Do Not Alight Here, Ben Pedroche. Reviewed.

Wandering London and indulging in a touch of tube geekery in Spring sunshine? Where do I sign up? There is something about the London tube that makes it so iconic, idiosyncratic and so fascinating. 

There is something about the London tube that makes it so iconic, idiosyncratic and so fascinating. People want to eat their underground gourmet dinners on it, make journeys in order to discover secret clocks and fake houses, and endless books and blogs are written espousing the design quirks of many stations.

By turn the tube can be a source of utter frustration; delays, cancellations and weird happenings; I’ve sat next to Russian Generals, Tibetan Monks, a box of kittens and a group of blokes dressed head to toe in fluoro pink. But then again, that’s just life in London. “It is one of the many examples of London’s ability to reinvent itself, always updating, while also paying tribute to the days gone by.”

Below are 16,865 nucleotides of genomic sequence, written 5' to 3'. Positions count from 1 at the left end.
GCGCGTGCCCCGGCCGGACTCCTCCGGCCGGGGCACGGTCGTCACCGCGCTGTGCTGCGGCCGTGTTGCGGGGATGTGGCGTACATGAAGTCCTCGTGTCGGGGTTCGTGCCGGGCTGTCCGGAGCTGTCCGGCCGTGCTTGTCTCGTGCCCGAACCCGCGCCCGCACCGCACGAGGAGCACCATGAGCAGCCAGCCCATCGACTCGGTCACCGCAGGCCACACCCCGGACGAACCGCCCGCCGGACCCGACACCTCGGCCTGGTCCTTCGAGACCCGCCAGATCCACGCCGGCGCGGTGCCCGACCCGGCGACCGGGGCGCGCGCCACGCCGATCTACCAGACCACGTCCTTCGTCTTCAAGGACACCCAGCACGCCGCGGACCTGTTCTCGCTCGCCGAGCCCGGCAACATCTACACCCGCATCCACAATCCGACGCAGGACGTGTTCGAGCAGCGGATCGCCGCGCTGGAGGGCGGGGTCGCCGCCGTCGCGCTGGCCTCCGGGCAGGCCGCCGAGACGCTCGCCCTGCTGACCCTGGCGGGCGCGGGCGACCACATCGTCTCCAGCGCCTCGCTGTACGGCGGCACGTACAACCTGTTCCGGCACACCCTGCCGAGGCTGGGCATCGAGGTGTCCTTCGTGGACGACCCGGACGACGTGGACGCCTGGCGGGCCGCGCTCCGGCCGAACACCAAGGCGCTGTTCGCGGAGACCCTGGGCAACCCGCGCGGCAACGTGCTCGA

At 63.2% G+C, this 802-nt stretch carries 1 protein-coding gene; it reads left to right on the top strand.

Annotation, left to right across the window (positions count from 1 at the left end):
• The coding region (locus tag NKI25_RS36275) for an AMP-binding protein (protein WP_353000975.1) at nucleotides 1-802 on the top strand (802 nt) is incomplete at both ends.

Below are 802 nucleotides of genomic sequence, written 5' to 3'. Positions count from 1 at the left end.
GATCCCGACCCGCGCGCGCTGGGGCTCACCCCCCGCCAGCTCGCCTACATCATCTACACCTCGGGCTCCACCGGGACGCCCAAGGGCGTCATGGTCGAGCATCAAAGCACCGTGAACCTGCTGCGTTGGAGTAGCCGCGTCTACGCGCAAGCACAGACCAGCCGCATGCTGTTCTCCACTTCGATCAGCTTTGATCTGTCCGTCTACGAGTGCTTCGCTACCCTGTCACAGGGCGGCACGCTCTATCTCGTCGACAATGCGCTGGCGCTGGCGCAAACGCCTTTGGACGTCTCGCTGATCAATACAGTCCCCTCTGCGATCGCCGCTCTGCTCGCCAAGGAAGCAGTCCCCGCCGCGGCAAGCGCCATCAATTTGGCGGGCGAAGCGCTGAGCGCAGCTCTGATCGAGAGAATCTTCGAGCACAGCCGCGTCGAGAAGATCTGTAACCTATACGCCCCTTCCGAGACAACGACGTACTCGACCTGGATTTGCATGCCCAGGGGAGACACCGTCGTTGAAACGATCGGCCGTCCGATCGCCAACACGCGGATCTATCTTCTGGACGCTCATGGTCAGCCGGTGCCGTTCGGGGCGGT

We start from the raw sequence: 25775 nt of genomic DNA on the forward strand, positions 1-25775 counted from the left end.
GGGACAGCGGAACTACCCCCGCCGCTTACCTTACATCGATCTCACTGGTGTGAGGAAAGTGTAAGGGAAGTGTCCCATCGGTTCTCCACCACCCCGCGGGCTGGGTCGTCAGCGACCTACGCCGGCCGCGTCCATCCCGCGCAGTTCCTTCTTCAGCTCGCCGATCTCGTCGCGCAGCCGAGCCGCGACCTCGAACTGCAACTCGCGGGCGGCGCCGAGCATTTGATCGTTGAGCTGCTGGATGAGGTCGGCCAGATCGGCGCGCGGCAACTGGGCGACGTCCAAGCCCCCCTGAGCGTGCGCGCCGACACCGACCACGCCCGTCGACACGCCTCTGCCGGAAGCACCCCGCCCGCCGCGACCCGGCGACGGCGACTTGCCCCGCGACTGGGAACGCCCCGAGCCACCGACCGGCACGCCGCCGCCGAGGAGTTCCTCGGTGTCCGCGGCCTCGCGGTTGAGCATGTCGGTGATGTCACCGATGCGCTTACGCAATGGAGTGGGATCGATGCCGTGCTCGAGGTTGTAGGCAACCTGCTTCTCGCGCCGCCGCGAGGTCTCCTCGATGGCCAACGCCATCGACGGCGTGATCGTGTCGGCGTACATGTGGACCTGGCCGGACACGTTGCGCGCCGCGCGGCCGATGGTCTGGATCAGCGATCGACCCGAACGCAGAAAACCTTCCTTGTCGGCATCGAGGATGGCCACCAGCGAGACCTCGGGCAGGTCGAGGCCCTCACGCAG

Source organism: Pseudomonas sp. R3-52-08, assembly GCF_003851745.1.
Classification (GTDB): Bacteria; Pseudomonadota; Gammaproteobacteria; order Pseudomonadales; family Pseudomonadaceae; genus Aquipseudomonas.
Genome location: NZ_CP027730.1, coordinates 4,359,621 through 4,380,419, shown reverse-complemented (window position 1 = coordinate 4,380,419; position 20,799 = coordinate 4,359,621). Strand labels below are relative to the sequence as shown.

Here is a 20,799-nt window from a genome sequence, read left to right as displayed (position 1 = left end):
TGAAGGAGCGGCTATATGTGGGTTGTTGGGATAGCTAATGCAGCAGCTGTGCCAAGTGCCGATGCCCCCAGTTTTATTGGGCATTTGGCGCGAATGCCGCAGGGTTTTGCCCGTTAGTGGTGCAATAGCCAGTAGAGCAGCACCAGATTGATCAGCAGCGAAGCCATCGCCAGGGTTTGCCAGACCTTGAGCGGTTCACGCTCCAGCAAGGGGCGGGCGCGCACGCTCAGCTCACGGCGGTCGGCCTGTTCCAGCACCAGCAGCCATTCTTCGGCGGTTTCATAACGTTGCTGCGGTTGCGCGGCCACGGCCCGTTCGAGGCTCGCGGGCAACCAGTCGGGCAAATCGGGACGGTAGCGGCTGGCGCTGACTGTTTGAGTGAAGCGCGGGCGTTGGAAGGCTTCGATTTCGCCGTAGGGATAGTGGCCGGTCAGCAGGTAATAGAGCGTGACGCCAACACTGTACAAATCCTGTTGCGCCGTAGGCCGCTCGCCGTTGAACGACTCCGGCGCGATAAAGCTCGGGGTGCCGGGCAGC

Ben Pedroche’s Do Not Alight Here has taken a passion for this sinuous metallic beast, and turned it into a series of fantastic walks. I was given the book as a very late Christmas present (along with a tube Christmas Tree Bauble #lifecomplete) by a friend a few of weeks ago. With some beautifully timed spring weather we have started exploring with one of the best Christmas presents I’ve had in a long time. The walks are getting us into more nooks and crannies that we never knew existed, all within a stone’s throw of the underground lines that make up London’s artery system.

The walks are good, well paced and full of entertainingly quirky history as the vitamin D soaks in. On the way home you can take in art and quirks on the stations themselves. What more could you need?

That boring commute you have every day? Make it fun…

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